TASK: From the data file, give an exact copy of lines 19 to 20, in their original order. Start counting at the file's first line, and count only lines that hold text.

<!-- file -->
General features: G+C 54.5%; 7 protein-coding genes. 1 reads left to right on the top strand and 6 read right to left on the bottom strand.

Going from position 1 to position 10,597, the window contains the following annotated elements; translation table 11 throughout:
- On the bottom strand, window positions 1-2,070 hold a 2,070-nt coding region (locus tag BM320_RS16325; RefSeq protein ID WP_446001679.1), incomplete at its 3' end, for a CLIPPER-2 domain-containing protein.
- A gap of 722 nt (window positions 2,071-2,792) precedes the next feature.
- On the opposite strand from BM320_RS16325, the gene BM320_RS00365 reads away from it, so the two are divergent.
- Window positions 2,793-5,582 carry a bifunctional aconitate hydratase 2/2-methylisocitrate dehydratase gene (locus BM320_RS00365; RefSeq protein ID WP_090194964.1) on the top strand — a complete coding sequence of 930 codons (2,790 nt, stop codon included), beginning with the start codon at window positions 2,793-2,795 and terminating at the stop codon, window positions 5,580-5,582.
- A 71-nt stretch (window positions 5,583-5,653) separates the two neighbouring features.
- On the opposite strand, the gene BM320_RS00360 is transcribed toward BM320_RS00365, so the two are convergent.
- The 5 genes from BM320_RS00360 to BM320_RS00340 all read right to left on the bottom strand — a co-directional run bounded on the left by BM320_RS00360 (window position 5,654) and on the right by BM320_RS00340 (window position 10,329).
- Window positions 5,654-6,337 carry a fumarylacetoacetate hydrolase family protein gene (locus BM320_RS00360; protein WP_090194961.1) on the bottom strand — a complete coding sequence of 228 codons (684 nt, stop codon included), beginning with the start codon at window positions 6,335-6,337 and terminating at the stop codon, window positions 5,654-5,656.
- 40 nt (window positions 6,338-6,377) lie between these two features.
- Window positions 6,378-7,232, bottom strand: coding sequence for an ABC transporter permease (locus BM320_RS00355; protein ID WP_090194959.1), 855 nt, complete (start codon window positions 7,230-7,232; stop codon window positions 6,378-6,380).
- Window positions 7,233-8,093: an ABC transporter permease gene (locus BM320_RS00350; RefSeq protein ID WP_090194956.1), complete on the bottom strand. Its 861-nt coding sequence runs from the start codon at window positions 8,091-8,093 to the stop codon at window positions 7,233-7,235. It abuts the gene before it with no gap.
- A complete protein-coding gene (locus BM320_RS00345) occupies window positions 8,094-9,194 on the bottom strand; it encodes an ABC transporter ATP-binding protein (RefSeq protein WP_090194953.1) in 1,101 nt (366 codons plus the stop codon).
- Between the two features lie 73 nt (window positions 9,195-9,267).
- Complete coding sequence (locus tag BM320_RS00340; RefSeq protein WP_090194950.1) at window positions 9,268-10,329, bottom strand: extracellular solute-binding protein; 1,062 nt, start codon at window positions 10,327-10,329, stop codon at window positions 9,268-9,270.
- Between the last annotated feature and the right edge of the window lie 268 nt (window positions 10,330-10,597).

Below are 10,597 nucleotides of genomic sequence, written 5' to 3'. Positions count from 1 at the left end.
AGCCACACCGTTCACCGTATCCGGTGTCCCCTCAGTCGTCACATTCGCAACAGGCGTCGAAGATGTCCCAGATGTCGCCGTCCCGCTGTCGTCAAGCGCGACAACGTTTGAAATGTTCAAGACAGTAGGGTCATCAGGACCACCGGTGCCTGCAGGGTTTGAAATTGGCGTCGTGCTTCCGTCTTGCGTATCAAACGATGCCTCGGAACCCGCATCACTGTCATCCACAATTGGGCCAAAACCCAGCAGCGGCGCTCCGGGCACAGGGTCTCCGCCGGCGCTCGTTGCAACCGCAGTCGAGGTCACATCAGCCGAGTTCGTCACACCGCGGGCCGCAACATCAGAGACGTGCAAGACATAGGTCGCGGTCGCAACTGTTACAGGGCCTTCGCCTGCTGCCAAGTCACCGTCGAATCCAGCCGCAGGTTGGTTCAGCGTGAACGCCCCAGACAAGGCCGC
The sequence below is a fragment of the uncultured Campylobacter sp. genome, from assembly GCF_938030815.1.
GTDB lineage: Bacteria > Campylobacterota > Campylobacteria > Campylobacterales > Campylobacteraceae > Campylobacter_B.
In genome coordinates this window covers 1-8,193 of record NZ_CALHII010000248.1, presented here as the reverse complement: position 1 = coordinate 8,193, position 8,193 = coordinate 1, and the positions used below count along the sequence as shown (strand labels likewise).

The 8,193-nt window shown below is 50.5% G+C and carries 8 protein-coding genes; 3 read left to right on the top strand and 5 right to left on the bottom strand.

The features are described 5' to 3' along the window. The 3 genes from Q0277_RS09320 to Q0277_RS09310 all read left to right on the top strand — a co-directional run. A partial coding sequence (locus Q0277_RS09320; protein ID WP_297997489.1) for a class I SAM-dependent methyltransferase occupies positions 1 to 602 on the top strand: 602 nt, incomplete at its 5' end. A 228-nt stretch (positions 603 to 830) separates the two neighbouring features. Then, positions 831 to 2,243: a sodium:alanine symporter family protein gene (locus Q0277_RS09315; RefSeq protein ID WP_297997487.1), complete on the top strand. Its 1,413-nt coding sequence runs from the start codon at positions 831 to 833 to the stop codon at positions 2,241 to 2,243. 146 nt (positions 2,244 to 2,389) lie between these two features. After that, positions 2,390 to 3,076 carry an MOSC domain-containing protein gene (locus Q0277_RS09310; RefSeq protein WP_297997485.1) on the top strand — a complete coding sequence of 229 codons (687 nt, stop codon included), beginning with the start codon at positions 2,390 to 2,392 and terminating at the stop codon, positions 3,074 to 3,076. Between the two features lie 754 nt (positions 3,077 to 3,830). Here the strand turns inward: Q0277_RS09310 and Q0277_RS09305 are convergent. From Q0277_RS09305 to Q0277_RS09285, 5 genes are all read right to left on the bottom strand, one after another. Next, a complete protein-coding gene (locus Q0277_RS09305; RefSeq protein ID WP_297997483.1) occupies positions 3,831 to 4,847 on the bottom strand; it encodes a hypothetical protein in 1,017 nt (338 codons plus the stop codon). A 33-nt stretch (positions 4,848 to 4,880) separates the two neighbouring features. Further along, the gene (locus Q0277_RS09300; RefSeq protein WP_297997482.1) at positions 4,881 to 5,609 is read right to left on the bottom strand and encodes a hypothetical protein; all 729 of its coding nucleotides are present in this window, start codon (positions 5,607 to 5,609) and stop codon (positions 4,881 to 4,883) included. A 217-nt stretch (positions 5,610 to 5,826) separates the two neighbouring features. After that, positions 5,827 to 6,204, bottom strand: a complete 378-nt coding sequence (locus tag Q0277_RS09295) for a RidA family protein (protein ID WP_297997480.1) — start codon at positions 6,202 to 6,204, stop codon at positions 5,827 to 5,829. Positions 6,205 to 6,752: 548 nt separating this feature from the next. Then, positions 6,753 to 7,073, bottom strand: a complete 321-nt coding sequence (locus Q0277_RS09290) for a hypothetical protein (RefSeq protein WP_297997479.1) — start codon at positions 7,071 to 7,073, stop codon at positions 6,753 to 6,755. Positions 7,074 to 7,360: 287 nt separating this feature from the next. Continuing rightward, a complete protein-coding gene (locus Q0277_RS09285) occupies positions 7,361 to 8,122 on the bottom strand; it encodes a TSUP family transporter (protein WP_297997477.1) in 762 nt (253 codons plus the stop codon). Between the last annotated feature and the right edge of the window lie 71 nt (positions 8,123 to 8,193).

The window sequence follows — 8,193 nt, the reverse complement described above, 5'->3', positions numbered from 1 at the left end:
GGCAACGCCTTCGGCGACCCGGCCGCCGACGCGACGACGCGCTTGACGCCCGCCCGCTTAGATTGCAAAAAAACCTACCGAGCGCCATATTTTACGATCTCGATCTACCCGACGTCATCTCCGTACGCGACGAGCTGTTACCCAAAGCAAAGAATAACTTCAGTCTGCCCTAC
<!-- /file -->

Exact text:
AGCCACACCGTTCACCGTATCCGGTGTCCCCTCAGTCGTCACATTCGCAACAGGCGTCGAAGATGTCCCAGATGTCGCCGTCCCGCTGTCGTCAAGCGCGACAACGTTTGAAATGTTCAAGACAGTAGGGTCATCAGGACCACCGGTGCCTGCAGGGTTTGAAATTGGCGTCGTGCTTCCGTCTTGCGTATCAAACGATGCCTCGGAACCCGCATCACTGTCATCCACAATTGGGCCAAAACCCAGCAGCGGCGCTCCGGGCACAGGGTCTCCGCCGGCGCTCGTTGCAACCGCAGTCGAGGTCACATCAGCCGAGTTCGTCACACCGCGGGCCGCAACATCAGAGACGTGCAAGACATAGGTCGCGGTCGCAACTGTTACAGGGCCTTCGCCTGCTGCCAAGTCACCGTCGAATCCAGCCGCAGGTTGGTTCAGCGTGAACGCCCCAGACAAGGCCGC
The sequence below is a fragment of the uncultured Campylobacter sp. genome, from assembly GCF_938030815.1.